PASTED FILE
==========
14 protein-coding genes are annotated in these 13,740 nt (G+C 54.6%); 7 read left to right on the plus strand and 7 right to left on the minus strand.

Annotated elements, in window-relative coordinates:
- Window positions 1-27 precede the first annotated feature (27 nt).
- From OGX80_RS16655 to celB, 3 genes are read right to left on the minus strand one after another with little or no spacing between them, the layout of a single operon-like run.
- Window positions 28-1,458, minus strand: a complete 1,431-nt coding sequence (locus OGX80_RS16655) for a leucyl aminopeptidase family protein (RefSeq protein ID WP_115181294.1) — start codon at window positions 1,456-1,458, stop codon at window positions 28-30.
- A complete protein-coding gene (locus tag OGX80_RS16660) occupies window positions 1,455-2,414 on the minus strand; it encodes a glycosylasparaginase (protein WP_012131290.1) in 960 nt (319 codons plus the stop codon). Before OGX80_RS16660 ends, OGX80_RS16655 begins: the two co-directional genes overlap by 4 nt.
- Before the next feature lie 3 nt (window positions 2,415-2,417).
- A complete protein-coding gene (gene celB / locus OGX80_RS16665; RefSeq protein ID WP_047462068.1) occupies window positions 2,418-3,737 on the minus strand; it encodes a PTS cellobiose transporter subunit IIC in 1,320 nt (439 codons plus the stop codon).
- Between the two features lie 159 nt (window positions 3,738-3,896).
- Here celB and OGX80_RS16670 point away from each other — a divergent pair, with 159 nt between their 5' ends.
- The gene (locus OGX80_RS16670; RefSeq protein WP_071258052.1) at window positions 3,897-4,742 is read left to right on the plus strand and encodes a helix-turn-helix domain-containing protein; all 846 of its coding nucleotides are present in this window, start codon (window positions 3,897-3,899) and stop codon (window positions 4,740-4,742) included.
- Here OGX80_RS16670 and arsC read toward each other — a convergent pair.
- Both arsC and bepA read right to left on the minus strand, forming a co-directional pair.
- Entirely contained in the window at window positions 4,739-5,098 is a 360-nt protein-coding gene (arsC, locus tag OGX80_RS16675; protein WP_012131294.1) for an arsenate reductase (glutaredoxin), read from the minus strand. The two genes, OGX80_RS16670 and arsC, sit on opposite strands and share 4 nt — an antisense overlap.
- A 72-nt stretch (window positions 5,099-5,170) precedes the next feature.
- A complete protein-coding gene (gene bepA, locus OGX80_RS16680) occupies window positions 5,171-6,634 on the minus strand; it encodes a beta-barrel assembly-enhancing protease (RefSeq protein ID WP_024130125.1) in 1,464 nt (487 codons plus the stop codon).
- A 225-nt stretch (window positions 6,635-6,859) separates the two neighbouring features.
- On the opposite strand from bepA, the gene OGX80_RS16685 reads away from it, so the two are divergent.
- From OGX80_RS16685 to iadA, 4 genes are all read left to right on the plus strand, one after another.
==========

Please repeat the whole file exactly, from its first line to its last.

14 protein-coding genes are annotated in these 13,740 nt (G+C 54.6%); 7 read left to right on the plus strand and 7 right to left on the minus strand.

Annotated elements, in window-relative coordinates:
- Window positions 1-27 precede the first annotated feature (27 nt).
- From OGX80_RS16655 to celB, 3 genes are read right to left on the minus strand one after another with little or no spacing between them, the layout of a single operon-like run.
- Window positions 28-1,458, minus strand: a complete 1,431-nt coding sequence (locus OGX80_RS16655) for a leucyl aminopeptidase family protein (RefSeq protein ID WP_115181294.1) — start codon at window positions 1,456-1,458, stop codon at window positions 28-30.
- A complete protein-coding gene (locus tag OGX80_RS16660) occupies window positions 1,455-2,414 on the minus strand; it encodes a glycosylasparaginase (protein WP_012131290.1) in 960 nt (319 codons plus the stop codon). Before OGX80_RS16660 ends, OGX80_RS16655 begins: the two co-directional genes overlap by 4 nt.
- Before the next feature lie 3 nt (window positions 2,415-2,417).
- A complete protein-coding gene (gene celB / locus OGX80_RS16665; RefSeq protein ID WP_047462068.1) occupies window positions 2,418-3,737 on the minus strand; it encodes a PTS cellobiose transporter subunit IIC in 1,320 nt (439 codons plus the stop codon).
- Between the two features lie 159 nt (window positions 3,738-3,896).
- Here celB and OGX80_RS16670 point away from each other — a divergent pair, with 159 nt between their 5' ends.
- The gene (locus OGX80_RS16670; RefSeq protein WP_071258052.1) at window positions 3,897-4,742 is read left to right on the plus strand and encodes a helix-turn-helix domain-containing protein; all 846 of its coding nucleotides are present in this window, start codon (window positions 3,897-3,899) and stop codon (window positions 4,740-4,742) included.
- Here OGX80_RS16670 and arsC read toward each other — a convergent pair.
- Both arsC and bepA read right to left on the minus strand, forming a co-directional pair.
- Entirely contained in the window at window positions 4,739-5,098 is a 360-nt protein-coding gene (arsC, locus tag OGX80_RS16675; protein WP_012131294.1) for an arsenate reductase (glutaredoxin), read from the minus strand. The two genes, OGX80_RS16670 and arsC, sit on opposite strands and share 4 nt — an antisense overlap.
- A 72-nt stretch (window positions 5,099-5,170) precedes the next feature.
- A complete protein-coding gene (gene bepA, locus OGX80_RS16680) occupies window positions 5,171-6,634 on the minus strand; it encodes a beta-barrel assembly-enhancing protease (RefSeq protein ID WP_024130125.1) in 1,464 nt (487 codons plus the stop codon).
- A 225-nt stretch (window positions 6,635-6,859) separates the two neighbouring features.
- On the opposite strand from bepA, the gene OGX80_RS16685 reads away from it, so the two are divergent.
- From OGX80_RS16685 to iadA, 4 genes are all read left to right on the plus strand, one after another.